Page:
It’s just over 1 month until the PDF Accessibility Days conference begins in Copenhagen on 12-13 November 2015. In readiness, guest speaker Ted Page (TP) was interviewed by Olaf Drümmer (OD) on his views around accessible PDF and school exams, which will be the topic of Ted’s discussion at the conference.
OD: You are going to talk about accessible PDF for school exams. Often, there are heated debates whether PDF, EPUB, plain text, text processor documents, or web pages are the best carrier of educational content when it comes to accessibility. What is your take?
TP: The short answer is that it’s too early to say—making exams accessible is a relatively recent initiative (into its third year now)—and there are just too many variables that will need careful consideration. In an ideal world the answer might be an XML-based system that was able to generate different end-user formats on demand. But that could be a long way off.
Such flexibility would be good, as different formats are likely to be favoured by different candidates. Also, it’s certainly quicker and easier to make some papers accessible in one format (I’m thinking English or History papers and PDF here), while other formats would work better for other topics (Chemistry/HTML5).
There is also the argument that, ideally, candidates should use the same devices and technologies in the classroom that they do in the examination room, in which case EPUB and apps would likely be favoured.
OD: What are the strengths of accessible PDF, and also, what are weaknesses, where EPUB, a web page or other approaches will work better?
TP: The main advantage of PDF is that screen reader accessibility is still better, for the most part, than it is currently for other formats such as EPUB.
One important exception to this rule is PDF’s current lack of MathML and ChemML support. Another disadvantage of PDF is that you will struggle to make accessible questions that require a screen reader user to draw a graph. By contrast, making such functionality available in an app on an iPad would be relatively straightforward.
However, it should also be borne in mind that the vast majority candidates who use assistive technologies in exams are not screen reader users. Of these, many would benefit from better text customisation than is currently possible in PDF. Although a properly built PDF will allow user-selected foreground and background colour combinations, there is effectively no such control over font, line height, line length, etc (there’s also no reflowing these documents as they contain form fields).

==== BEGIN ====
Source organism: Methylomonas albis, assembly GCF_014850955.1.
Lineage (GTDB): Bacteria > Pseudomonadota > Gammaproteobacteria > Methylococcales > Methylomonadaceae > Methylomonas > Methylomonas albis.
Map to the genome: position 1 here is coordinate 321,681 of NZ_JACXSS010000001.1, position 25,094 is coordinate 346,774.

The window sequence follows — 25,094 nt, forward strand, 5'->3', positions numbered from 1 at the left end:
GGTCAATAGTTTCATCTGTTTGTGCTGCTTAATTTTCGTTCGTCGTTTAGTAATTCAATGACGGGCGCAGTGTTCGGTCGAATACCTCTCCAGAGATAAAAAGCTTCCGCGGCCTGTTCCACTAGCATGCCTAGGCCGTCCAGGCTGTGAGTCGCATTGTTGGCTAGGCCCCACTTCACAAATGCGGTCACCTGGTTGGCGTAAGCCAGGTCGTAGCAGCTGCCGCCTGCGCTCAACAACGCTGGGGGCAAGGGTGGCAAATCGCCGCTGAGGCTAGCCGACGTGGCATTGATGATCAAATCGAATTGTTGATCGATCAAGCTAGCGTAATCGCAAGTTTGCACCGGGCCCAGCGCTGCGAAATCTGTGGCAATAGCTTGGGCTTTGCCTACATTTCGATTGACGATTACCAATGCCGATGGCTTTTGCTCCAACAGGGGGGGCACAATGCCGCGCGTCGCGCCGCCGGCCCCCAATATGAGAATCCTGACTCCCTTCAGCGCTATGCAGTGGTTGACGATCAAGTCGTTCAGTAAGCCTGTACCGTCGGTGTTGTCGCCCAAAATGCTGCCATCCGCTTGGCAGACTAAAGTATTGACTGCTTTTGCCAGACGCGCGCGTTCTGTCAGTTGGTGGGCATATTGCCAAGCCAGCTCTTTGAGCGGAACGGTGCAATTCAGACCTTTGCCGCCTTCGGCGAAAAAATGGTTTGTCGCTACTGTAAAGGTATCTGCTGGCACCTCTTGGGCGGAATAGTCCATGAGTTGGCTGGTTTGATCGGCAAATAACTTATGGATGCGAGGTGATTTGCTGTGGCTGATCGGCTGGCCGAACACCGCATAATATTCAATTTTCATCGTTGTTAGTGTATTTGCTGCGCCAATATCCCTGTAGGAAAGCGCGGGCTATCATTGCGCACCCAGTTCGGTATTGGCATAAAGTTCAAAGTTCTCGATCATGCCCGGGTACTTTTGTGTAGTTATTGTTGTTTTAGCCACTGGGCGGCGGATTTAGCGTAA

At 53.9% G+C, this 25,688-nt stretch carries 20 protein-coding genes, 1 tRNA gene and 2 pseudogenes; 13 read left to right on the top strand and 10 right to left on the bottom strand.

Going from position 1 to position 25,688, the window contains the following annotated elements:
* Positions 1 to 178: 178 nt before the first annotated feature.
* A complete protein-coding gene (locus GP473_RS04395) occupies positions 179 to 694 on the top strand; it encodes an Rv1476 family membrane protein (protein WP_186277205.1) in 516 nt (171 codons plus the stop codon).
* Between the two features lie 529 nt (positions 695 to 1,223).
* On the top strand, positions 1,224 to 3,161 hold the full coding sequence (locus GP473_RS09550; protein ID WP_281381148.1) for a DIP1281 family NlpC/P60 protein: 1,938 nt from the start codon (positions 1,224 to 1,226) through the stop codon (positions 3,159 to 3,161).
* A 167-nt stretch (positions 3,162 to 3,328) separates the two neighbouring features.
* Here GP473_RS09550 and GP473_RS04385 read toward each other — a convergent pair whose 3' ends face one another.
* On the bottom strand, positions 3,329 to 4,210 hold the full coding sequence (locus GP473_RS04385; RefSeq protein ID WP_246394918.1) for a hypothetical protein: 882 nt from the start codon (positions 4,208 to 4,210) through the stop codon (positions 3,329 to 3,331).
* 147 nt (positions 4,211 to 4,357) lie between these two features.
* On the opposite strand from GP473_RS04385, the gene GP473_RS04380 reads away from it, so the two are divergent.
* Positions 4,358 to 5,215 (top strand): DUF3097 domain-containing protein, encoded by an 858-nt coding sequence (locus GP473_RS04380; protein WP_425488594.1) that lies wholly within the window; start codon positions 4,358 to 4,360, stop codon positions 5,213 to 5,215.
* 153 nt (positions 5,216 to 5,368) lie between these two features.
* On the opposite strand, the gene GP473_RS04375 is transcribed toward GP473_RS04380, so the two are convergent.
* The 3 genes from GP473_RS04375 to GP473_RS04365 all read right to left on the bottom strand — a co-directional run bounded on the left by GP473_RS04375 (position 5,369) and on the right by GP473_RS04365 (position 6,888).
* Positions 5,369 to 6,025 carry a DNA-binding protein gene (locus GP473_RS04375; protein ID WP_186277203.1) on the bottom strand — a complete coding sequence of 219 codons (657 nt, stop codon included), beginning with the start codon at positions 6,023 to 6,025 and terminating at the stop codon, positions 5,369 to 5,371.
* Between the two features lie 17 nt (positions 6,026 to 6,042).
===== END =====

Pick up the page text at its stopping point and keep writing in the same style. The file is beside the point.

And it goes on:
TP. I would estimate that around 25% of all exam questions contain problems with the content itself, so this is an area where a great deal of progress should be possible, much of it with very little effort.
A simple example might be a question such as:
“A cuboid has ………………… sides?”
which could just be reworded as:
“How many sides does a cuboid have?”..…….
Making this simple change would instantly render the question significantly more accessible to someone who can’t see the page, but without changing the meaning.
Some content problems would, of course, be harder to solve than this, but many are actually this simple or even more so.
Also, almost all papers contain basic layout problems that any proficient UX person would spot in an instant. Again, fixing many of these would be simple and would have the added benefit of improving usability for all candidates, not just those with accessibility needs.
OD: Why would or should a person – or in your case a schoolchild or student – with a disability ask for accessible PDF rather than for accessible EPUB or an accessible web page or something else? What would such a person get out of accessible PDF that might not work well with other approaches?
TP: I’m not sure there’s much choice to be had at the moment. PDF has its head in front in this race right now because the vast majority of exams are completed with paper and pen, that paper having been printed from a PDF. PDF will undoubtedly face stiff competition from other formats in the coming years, but whether or not it can develop quickly enough to see off the competition remains to be seen.
A further consideration is that it is by no means obvious that manufacturers of non-screen reader assistive technologies, especially those that are categorised as “literacy software solutions” (which are widely used in exams), will be prioritising PDF over newer technologies in their development road maps.
OD: What are the one or two most common and counter-productive misconceptions about accessible PDF?
TP: In a presentation on PDF-based exams to a high profile accessibility conference in Paris recently the speaker (from the UK) twice stated that PDF was not a good format if you can’t see. This is just wrong.
I would be happy to guarantee that in less than 2 hours I could make a 20-page English exam paper accessible, including testing with multiple assistive technologies, and that it would work without any problems for at least 99% of the target audience.
So comments to the effect that PDF is inherently inaccessible, although all-too common, are both ill-informed and unhelpful. If people come to believe such pronouncements they may not even attempt to produce accessible papers, and children will miss out as a result.
OD: If you had one wish regarding accessible PDF – what would that wish be?
TP: (Only one? Really?)
1a) For exams: reflowable forms with text customisation and MathML/ChemML support. (That’s one isn’t it?)
1b) For general purposes: that PDFs could be more accessible on mobiles and tablets.
This interview was originally published on the PDF Association website: https://accessible-digital-documents.com/index.php?pdf=1&uri=http://wwwa.org/
The Accessible Digital Documents Company Ltd is a PDF Association member.